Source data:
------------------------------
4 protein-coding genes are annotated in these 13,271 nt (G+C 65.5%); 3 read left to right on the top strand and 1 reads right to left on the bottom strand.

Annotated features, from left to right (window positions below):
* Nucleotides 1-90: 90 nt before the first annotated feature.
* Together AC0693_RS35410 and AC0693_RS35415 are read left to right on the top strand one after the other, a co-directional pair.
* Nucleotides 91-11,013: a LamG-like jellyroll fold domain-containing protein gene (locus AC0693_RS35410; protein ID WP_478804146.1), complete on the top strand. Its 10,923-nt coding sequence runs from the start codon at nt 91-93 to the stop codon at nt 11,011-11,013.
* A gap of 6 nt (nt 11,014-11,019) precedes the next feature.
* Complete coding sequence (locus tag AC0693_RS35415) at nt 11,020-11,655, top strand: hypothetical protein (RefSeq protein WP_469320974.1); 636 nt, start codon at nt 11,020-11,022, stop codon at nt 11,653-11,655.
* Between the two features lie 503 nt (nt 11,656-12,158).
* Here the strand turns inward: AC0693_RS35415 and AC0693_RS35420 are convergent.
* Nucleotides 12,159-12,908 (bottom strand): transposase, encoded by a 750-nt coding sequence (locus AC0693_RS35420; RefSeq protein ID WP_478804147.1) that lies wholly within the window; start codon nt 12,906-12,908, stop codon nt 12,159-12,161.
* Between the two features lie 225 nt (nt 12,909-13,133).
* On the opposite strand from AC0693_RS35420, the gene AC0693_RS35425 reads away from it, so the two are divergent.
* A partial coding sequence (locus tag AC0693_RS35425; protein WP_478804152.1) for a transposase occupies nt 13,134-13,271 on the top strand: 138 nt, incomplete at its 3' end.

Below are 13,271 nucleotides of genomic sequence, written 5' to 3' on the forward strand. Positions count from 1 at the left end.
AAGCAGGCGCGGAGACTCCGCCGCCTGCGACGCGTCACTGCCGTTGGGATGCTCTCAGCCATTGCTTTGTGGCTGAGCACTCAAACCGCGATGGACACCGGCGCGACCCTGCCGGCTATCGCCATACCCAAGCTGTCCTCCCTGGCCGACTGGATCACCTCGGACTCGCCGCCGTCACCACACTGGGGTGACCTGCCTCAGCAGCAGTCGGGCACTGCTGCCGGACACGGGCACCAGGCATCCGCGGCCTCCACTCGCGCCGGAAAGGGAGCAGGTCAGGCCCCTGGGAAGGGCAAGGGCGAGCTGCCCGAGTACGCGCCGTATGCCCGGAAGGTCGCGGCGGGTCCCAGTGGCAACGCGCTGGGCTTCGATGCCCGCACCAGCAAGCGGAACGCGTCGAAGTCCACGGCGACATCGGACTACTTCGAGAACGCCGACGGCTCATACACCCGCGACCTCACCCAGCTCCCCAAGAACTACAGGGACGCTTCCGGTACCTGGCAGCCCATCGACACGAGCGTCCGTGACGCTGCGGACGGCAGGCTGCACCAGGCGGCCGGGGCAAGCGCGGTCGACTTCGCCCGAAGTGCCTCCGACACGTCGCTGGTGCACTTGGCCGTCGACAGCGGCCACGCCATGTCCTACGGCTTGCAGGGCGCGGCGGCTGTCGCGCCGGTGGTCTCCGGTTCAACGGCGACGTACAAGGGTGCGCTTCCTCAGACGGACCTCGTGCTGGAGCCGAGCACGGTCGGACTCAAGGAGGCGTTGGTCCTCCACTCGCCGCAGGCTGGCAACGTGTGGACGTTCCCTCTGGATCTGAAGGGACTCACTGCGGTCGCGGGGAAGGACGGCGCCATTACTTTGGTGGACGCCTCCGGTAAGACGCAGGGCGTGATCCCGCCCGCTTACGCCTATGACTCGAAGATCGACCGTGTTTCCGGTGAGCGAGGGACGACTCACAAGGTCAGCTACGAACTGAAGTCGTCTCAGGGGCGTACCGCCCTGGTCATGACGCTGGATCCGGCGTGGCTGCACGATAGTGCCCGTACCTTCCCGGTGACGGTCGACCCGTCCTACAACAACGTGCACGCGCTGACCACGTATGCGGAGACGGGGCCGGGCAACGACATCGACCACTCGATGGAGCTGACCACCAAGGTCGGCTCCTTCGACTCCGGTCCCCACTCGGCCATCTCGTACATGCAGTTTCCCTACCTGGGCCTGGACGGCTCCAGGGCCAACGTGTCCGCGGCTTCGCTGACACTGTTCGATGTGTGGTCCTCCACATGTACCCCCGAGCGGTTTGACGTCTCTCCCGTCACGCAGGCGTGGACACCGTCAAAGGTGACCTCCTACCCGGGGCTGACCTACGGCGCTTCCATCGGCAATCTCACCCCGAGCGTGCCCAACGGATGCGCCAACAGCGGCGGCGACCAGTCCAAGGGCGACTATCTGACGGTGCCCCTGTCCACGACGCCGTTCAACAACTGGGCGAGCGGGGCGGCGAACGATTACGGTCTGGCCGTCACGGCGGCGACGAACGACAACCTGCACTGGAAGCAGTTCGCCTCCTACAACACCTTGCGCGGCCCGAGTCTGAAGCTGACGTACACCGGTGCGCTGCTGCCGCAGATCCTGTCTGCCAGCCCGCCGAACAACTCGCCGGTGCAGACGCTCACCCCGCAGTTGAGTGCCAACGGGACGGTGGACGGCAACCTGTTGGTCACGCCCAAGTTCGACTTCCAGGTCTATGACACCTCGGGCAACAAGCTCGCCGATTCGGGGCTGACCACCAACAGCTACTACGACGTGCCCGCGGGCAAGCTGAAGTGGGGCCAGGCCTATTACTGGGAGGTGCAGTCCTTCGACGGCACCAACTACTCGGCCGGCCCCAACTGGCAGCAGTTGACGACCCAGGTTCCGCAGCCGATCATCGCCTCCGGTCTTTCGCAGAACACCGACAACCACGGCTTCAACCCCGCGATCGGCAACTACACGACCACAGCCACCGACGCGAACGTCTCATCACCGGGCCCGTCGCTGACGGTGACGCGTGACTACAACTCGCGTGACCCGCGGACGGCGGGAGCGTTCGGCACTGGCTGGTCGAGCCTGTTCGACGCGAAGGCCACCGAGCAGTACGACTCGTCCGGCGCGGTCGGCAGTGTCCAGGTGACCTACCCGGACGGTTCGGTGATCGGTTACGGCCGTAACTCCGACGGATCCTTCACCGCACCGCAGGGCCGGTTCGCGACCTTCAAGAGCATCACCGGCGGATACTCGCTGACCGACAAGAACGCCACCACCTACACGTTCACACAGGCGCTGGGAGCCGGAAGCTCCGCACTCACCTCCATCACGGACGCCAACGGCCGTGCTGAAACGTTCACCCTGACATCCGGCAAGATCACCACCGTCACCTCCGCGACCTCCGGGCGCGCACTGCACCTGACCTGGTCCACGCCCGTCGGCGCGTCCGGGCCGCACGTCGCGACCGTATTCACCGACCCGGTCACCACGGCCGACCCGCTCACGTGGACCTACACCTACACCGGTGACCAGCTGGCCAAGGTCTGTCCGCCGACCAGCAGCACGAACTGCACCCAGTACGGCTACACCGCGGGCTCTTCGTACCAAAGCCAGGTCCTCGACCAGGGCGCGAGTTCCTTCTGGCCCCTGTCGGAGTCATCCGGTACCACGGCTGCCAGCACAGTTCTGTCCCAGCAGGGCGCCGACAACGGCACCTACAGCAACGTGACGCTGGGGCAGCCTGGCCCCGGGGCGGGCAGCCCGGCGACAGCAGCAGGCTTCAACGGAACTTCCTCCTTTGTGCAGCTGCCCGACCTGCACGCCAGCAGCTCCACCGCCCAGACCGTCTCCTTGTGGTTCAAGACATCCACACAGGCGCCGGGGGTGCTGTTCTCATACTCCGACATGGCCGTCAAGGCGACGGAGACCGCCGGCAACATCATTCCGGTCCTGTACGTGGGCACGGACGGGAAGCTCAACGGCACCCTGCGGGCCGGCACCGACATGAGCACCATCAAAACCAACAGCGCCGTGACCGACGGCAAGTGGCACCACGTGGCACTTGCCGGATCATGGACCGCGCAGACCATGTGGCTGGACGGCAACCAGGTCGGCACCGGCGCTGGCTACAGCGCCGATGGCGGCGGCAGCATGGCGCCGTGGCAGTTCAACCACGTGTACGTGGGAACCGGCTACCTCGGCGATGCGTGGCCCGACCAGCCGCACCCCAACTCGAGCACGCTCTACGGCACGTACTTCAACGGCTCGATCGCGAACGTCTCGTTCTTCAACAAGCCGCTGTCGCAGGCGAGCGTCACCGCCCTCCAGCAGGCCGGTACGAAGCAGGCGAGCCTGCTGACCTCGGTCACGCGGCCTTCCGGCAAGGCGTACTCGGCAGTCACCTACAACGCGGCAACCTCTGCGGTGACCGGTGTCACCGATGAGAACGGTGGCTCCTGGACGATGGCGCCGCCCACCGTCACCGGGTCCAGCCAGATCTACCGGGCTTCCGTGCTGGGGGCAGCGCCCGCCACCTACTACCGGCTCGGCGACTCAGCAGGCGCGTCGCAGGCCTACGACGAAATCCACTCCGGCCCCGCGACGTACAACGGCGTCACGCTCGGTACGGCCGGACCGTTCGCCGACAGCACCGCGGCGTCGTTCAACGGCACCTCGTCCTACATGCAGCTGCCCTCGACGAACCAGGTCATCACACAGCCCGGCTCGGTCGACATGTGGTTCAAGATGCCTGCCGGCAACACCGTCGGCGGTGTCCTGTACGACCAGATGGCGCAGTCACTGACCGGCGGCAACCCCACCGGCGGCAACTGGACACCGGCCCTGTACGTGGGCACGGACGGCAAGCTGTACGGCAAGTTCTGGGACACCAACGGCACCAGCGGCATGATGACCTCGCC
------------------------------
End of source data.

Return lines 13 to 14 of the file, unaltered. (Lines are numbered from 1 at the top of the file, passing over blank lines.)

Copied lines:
* A partial coding sequence (locus tag AC0693_RS35425; protein WP_478804152.1) for a transposase occupies nt 13,134-13,271 on the top strand: 138 nt, incomplete at its 3' end.

Below are 13,271 nucleotides of genomic sequence, written 5' to 3' on the forward strand. Positions count from 1 at the left end.